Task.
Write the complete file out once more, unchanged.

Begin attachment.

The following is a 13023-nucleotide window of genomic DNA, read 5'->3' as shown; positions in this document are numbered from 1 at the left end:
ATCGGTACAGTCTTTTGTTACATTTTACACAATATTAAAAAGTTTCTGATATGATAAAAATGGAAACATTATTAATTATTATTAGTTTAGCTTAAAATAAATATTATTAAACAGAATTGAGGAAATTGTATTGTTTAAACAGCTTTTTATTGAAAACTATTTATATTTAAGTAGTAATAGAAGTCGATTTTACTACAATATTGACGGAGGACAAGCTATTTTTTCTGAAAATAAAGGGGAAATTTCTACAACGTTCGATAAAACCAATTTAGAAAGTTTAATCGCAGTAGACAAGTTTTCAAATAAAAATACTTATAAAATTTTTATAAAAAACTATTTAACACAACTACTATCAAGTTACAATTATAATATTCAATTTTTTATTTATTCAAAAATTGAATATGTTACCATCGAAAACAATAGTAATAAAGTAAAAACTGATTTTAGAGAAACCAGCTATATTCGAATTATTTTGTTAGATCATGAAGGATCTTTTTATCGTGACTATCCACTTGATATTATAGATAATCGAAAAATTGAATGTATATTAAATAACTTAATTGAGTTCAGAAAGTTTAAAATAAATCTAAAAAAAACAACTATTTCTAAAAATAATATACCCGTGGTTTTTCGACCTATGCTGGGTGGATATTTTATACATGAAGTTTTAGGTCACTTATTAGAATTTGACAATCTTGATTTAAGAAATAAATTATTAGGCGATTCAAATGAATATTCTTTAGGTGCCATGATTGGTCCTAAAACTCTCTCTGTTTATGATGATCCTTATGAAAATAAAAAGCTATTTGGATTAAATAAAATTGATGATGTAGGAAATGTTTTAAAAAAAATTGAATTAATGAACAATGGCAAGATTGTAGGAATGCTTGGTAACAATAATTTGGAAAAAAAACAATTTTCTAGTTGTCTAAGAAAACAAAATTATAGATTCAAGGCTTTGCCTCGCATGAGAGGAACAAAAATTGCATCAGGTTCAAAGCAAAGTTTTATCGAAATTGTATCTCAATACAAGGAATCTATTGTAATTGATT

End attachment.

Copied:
The following is a 13023-nucleotide window of genomic DNA, read 5'->3' as shown; positions in this document are numbered from 1 at the left end:
ATCGGTACAGTCTTTTGTTACATTTTACACAATATTAAAAAGTTTCTGATATGATAAAAATGGAAACATTATTAATTATTATTAGTTTAGCTTAAAATAAATATTATTAAACAGAATTGAGGAAATTGTATTGTTTAAACAGCTTTTTATTGAAAACTATTTATATTTAAGTAGTAATAGAAGTCGATTTTACTACAATATTGACGGAGGACAAGCTATTTTTTCTGAAAATAAAGGGGAAATTTCTACAACGTTCGATAAAACCAATTTAGAAAGTTTAATCGCAGTAGACAAGTTTTCAAATAAAAATACTTATAAAATTTTTATAAAAAACTATTTAACACAACTACTATCAAGTTACAATTATAATATTCAATTTTTTATTTATTCAAAAATTGAATATGTTACCATCGAAAACAATAGTAATAAAGTAAAAACTGATTTTAGAGAAACCAGCTATATTCGAATTATTTTGTTAGATCATGAAGGATCTTTTTATCGTGACTATCCACTTGATATTATAGATAATCGAAAAATTGAATGTATATTAAATAACTTAATTGAGTTCAGAAAGTTTAAAATAAATCTAAAAAAAACAACTATTTCTAAAAATAATATACCCGTGGTTTTTCGACCTATGCTGGGTGGATATTTTATACATGAAGTTTTAGGTCACTTATTAGAATTTGACAATCTTGATTTAAGAAATAAATTATTAGGCGATTCAAATGAATATTCTTTAGGTGCCATGATTGGTCCTAAAACTCTCTCTGTTTATGATGATCCTTATGAAAATAAAAAGCTATTTGGATTAAATAAAATTGATGATGTAGGAAATGTTTTAAAAAAAATTGAATTAATGAACAATGGCAAGATTGTAGGAATGCTTGGTAACAATAATTTGGAAAAAAAACAATTTTCTAGTTGTCTAAGAAAACAAAATTATAGATTCAAGGCTTTGCCTCGCATGAGAGGAACAAAAATTGCATCAGGTTCAAAGCAAAGTTTTATCGAAATTGTATCTCAATACAAGGAATCTATTGTAATTGATT